I know Naples, the monied destination on the Southwest Florida beaches poses no such questions. It is in it for the money no questions asked, no moral issues raised. The Redneck Riviera on the Florida Panhandle revels in it's appeal to the working class visitors from Dixie. Key West can't figure out which way to go and dithers in a spectacular way that provokes endless argument and barbed comments in the paper. Truman Annex is the living breathing contradiction.

On the one hand the monied plutocrats want to be seen as people of the people supporting art and bohemianism (as long as it's not too dirty and too intrusive) and on the other hand they want law order and cleanliness to come home to. They want Disneyland with a touch of reality thrown in, but just a touch. In the end I suspect money will talk in Key West as it does everywhere and bullshit will take a hike to the mainland. As the United States takes long strides down the route of social and economic inequality and we become more like the Mexico of the early 20th century, the wealthy who will do quite well in the years to come will flock to key West for the weather and the illusory safety of US soil and the colorful folks will continue to retreat in the face of untenable costs of living. Just as they have since the 1980s. Just when the tipping point is reached will be a matter of individual taste. For me it's a long way off but there are thousands of Conchs in Central Florida already who rue the changes wrought thus far and more no doubt will join them.

Blogger Fails

In case you haven't noticed Blogger has been down for thirty odd hours and it appears still to be come and go service. As frustrating as this is Google has said nothing about what is going on or why so one has to take things as they come.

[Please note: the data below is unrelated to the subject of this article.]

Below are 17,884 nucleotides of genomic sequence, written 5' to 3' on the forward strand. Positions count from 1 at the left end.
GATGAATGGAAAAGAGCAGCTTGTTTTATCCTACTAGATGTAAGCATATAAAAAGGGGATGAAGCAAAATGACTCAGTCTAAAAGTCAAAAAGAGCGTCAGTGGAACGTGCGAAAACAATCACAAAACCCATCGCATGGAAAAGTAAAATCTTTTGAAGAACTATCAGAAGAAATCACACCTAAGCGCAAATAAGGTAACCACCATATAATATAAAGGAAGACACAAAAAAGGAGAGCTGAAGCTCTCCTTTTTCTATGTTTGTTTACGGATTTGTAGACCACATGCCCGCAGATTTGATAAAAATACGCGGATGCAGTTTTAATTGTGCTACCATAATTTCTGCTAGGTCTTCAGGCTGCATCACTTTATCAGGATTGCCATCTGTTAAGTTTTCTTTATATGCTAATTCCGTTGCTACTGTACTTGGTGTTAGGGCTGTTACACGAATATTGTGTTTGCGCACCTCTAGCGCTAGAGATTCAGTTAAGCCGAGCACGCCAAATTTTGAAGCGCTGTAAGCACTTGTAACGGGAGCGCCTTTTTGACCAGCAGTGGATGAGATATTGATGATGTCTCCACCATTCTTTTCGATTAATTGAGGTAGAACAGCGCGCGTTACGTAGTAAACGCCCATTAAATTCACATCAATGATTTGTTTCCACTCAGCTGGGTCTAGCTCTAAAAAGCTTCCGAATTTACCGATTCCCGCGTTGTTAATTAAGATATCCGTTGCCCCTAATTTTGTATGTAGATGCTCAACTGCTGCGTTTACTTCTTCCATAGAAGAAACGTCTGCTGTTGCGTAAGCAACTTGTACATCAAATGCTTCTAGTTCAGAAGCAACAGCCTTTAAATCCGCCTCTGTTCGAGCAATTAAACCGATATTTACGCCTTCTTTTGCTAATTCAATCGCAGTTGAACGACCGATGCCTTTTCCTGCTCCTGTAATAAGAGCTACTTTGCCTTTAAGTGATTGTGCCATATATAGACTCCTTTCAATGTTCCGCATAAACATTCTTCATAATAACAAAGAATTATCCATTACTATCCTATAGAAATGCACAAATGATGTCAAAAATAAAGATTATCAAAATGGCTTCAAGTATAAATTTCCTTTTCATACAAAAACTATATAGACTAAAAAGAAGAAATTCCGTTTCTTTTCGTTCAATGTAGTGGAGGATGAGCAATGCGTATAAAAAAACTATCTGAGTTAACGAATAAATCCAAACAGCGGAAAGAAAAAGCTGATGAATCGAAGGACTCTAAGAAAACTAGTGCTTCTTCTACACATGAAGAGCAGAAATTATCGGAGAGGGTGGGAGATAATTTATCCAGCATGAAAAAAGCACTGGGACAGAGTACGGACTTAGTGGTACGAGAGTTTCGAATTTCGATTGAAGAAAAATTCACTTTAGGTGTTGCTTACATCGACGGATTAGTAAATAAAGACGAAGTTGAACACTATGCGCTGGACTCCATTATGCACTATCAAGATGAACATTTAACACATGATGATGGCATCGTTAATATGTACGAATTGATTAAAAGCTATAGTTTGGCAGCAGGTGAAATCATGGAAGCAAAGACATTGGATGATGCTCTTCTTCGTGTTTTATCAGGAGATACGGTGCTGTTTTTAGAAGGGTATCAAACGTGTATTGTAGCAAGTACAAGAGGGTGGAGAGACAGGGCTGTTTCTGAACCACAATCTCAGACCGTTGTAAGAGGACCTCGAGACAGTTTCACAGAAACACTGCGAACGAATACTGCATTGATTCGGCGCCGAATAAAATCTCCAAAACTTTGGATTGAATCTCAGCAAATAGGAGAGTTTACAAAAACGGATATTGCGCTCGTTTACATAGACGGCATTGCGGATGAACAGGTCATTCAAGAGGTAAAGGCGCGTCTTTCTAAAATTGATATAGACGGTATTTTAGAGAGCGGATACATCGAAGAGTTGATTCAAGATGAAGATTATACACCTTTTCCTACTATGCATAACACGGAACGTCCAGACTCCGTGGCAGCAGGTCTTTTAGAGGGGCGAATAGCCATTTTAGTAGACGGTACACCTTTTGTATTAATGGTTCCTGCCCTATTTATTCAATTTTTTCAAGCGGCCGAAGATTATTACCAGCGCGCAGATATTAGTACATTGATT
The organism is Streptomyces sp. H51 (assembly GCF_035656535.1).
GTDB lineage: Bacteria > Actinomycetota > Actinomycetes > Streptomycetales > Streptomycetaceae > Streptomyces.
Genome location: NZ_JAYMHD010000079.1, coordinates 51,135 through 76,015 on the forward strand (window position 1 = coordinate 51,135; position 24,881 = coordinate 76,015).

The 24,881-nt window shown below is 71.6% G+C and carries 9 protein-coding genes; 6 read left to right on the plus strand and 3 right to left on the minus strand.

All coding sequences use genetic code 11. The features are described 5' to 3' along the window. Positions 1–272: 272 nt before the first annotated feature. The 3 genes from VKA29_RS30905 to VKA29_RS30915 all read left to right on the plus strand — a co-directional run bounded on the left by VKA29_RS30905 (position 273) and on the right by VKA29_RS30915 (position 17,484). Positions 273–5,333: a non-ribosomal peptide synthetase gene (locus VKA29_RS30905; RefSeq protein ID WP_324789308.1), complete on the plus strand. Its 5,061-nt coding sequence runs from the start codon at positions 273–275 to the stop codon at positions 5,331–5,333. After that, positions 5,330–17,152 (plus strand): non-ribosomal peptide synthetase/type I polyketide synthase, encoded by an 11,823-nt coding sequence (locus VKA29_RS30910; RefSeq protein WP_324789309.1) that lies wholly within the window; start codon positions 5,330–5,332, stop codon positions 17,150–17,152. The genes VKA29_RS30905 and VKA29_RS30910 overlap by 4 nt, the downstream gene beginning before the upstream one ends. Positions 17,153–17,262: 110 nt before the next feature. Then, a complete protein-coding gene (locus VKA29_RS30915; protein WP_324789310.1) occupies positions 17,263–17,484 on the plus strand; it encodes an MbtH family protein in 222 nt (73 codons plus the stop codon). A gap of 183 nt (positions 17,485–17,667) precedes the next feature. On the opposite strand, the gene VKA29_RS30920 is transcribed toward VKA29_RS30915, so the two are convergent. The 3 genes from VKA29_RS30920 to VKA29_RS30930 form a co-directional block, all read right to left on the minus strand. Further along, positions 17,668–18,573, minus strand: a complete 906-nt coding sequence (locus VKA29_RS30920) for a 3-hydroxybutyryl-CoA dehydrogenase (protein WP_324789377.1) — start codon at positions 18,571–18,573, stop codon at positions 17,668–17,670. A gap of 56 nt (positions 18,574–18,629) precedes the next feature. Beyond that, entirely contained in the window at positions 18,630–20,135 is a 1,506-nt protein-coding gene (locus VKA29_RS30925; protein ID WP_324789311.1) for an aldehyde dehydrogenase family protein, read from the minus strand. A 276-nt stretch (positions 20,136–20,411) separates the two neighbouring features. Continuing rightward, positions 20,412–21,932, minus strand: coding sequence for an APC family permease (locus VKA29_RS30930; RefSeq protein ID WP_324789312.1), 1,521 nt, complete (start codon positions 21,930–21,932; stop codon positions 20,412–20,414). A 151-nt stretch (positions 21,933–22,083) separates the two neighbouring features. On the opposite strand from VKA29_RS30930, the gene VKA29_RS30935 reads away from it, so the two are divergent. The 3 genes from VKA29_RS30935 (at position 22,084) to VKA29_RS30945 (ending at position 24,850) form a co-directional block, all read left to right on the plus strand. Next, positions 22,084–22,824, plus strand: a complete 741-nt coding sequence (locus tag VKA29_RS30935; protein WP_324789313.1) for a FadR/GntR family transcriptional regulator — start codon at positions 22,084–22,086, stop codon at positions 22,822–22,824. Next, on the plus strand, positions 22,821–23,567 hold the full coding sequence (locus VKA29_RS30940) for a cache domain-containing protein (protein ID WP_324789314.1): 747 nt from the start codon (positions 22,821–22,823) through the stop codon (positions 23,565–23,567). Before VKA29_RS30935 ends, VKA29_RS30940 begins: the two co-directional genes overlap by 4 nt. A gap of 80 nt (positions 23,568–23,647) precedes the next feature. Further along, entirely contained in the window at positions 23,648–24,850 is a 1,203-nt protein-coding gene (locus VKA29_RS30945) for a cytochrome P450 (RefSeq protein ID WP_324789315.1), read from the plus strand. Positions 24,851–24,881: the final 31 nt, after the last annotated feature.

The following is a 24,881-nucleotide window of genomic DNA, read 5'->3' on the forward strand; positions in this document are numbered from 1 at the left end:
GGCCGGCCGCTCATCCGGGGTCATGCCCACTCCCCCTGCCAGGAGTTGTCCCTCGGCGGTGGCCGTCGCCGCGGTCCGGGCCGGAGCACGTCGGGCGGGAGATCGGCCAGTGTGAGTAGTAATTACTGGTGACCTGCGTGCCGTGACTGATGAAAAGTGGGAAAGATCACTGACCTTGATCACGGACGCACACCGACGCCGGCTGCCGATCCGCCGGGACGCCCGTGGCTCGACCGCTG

I have lost posts and have been trying to re-write as many as I can but Blogger has more frustrating than satisfying, though things seem to be back to normal so I am resuming normal posting. I hope the recent pattern of repeatedly writing the same post and having the system reject it over and over again is now over! Expect a new essay at 5pm Eastern time.

If anything this frustration has shown me how much I am enjoying working this blog and taking the pictures and planning my essays. All my plans are in confusion and the time set aside to compose the essays has been wasted! Oh well.

I apologize of course on behalf of the half-wits at Google who have lost control of their system. Perhaps we should take this failure as a preview of the collapse that a lot of people believe is headed our way, a mixture of Peak Oil, Climate Change, Endless War, Economic Greed, and Political Corruption. A nasty mixture indeed that my modest picture taking keeps at bay from the forefront of my mind.

I look forward to everything going back to normal, at least for a while longer...And irony of ironies on Wednesday, the very day the system failed I recorded 1040 visitors to my blog the largest number ever in a single day. I wrote an essay thanking you all for your support but that effort has vanished into the ether like so much else I wrote this week. Thank you all anyway for your interest.


Michael and Cheyenne.

The Bull And Whistle

So it's Friday morning and for most people who still have jobs this presages the beginning of the weekend. What better way to spend the weekend than flinging off your clothes and sitting down at a bar with a bunch of strangers to get drunk together?The Naked Lunch, a nude restaurant failed and was replaced by El Alamo, a fully dressed bar of recent memory, but the Garden of Eden ploughs along happily at the top of the Bull and Whistle building on Duval Street.
Even if I weren't working this weekend I could think of many ways to spend the time, even with a beer without taking my clothes off and sitting on a stool recently vacated by another nude patron. One could I suppose stop off on the ground floor and retreat from the 90 degree heat in the Bull itself.I've never been to the Garden of Eden not the one at the headwaters of the Tigris and Euphrates Rivers nor yet at the one at the top of the Bull and Whistle Bar.I'm sure we're all very relieved about that. The walls of the Bull are lined with paintings of people famous in Key West, Audubon, Flagler, Buffett, Tennessee Williams and Papa of course; everyone wants a bit of him.Bushes at the top, balconies in the middle and murals at the bottom. It would be no bad thing to be there tonight celebrating the start of the weekend. I'll be dispatching, so no beer for me.